Thanks to anti-discrimination legislation, it’s also possible to teach in most European countries – though it can be more challenging to get a work permit than in other regions if you don’t have an EU passport.
Some countries make special exceptions for teachers who have gained a degree from a native English-speaking country. For example, if you’re a non-native speaker, but have a degree from the UK/US/CAN/IRE/AUS/NZ/SA, it’s possible to gain a work permit for teaching English in several regions across China.
Beijing, Shanghai, Shenzhen, and Tianjin have recently closed this possibility, but Jiangsu, Chengdu, Sichuan, and Jilin are among provinces where it’s still possible.
Japan also has a similar option for non-native teachers if they’ve studied over 8 years of education taught primarly in English.
As a non-native speaker, some employers may struggle to really grasp how good your English language skills may be. They’re often not fluent enough to make the judgement themselves.
This is where a TOEIC/TOEFL certificate can be helpful. You’ll need to sit a range of tests icluding grammar exams and a speaking exercise, and at the end will gain a certificate showing your level of fluency.
Some countries, such as Thailand, have special conditions which allow non-native speakers to gain a work permit for teaching English if they have a suitable TOEIC/TOEFL certificate. They can also be helpful for job applications outside of teaching, and also for applying to study at overseas universities.
If you’re more interested in the experience of living overseas, and the range of opportunities that can bring, you could consider volunteering.
It’s often possible to join volunteer programmes around the world where you can teach English to students in local communities. These programmes often enable non-native speakers to gain a visa enabling them to reside and teach in the country.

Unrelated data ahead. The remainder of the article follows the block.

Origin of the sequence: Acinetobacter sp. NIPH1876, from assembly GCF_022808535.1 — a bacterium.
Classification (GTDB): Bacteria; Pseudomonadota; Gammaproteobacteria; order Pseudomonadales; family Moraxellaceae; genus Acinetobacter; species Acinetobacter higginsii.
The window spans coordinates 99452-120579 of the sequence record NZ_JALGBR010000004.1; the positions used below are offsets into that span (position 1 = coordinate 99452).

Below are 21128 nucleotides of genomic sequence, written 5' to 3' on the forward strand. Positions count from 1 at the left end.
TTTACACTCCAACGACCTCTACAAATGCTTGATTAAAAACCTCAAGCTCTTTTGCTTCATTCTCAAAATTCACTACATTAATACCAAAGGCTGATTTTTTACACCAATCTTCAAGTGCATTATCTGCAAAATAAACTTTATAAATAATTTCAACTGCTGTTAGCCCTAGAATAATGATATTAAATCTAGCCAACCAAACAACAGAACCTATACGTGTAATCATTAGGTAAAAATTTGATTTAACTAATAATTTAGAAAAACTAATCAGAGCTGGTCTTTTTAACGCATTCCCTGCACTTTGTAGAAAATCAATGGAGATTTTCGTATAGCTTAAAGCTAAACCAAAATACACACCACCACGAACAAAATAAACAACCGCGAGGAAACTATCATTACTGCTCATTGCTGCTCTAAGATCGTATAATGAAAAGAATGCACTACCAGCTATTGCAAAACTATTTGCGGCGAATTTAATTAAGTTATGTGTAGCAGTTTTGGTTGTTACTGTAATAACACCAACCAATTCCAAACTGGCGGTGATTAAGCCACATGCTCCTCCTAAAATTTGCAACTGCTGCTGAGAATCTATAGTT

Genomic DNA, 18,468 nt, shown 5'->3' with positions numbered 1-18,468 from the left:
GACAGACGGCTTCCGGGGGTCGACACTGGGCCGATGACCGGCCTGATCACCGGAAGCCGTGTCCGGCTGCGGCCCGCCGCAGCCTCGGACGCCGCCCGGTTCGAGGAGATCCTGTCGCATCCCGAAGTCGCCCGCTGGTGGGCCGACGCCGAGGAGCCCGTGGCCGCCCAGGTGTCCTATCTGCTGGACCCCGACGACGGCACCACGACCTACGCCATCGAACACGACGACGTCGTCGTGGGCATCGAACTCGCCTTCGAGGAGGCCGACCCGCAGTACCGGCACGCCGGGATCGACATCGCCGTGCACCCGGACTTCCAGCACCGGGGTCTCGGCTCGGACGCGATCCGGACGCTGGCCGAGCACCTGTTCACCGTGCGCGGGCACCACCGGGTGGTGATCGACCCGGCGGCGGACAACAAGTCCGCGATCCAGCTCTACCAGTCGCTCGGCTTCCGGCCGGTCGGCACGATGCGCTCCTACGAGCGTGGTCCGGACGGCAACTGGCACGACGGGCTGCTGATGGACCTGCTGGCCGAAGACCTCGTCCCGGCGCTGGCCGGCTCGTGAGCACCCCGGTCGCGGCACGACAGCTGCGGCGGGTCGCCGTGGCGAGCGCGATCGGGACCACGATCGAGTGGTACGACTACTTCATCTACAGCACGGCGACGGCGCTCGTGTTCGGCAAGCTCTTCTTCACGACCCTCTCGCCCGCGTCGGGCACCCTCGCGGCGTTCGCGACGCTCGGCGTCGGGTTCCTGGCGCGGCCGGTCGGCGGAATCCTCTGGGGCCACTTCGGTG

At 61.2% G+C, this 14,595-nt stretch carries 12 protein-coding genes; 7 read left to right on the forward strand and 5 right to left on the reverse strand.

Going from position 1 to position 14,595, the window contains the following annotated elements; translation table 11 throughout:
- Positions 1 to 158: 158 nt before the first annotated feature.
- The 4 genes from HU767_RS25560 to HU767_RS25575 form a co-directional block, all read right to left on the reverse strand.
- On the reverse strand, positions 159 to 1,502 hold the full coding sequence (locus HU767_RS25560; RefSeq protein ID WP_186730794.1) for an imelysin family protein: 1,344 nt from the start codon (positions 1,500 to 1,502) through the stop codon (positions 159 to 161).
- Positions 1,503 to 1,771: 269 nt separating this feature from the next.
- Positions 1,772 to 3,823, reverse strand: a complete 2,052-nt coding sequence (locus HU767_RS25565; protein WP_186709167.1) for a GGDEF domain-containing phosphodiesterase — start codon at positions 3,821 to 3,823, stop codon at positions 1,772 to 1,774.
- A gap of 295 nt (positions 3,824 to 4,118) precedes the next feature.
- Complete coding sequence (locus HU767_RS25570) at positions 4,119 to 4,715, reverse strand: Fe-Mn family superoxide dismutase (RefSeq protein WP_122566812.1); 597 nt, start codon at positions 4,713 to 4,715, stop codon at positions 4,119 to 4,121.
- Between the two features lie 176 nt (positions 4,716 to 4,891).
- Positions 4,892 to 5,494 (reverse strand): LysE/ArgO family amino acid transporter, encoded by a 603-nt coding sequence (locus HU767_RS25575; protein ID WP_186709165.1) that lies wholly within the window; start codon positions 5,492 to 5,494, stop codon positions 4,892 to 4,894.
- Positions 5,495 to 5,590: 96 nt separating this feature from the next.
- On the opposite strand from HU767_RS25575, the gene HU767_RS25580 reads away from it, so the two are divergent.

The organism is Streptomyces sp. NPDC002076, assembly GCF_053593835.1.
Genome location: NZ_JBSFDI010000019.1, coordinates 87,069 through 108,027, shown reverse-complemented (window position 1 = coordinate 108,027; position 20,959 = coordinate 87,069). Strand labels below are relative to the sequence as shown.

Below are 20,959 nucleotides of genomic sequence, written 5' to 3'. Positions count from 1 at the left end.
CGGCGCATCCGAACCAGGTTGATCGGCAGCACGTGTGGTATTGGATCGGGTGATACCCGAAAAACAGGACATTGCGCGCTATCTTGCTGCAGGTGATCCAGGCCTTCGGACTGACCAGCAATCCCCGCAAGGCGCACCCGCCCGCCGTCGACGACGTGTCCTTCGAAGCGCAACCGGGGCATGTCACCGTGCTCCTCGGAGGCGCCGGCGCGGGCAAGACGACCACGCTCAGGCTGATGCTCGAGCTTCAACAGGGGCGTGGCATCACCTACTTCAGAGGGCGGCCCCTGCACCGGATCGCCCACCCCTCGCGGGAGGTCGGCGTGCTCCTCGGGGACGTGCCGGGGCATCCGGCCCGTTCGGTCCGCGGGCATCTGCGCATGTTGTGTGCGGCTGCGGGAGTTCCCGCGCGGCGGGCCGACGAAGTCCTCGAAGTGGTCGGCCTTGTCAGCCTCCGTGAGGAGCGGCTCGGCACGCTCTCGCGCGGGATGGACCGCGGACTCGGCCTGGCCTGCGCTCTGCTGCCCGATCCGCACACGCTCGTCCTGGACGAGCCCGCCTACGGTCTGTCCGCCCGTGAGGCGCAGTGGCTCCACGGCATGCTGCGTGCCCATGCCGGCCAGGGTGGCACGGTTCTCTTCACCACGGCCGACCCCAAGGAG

While you might not come away with a pay check each month, they offer incredible experiences, allow you to develop your teaching skills, and even learn local languages at the same time. They can also help you to explore communities which are largely inaccessible to teachers which rely on paid work.
Check out our blog post here on volunteering in Thailand: Teaching Refugee Students in Thailand
Teaching with your partner
If you’re married and your partner can qualify for a work permit, you may be able to qualify for a spousal visa.
This is a visa or residence permit which allows you to stay in the country with them while they work. In certain countries this spousal visa may also come with working rights, allowing you to work part-time. As schools wouldn’t need to apply for a work permit for you, it can make it possible to teach English there legally.
While this might not be an option for everyone, it could be something worth exploring if you are married (or soon to be!).
Many schools in China are willing to arrange a Business Visa (F Visa) for non-native speakers, and having them teach at their schools. For people determined to teach in China this is something that is often done, however it does come with some risks. It’s not technically legal, and if the authorities find out, you might run into trouble.
In China, Taiwan, and Thailand, some schools will employ non-native teachers on a tourist visa, and have them do ‘visa runs’ every 60-90 days. This involves jumping to another country for a day or two and then coming back on a new tourist visa. While this may be common practice (and quite fun), it isn’t legal and you’d be working without employment rights granted under a work visa.
We don’t recommend this, but if it’s something you’re considering, it could be a good idea to save as much as you can from your first few pay checks, and set them aside incase you need to pay unexpected taxes/fines, or have any issues when you’re on a visa run but not able to gain re-entry to the country where you’re working.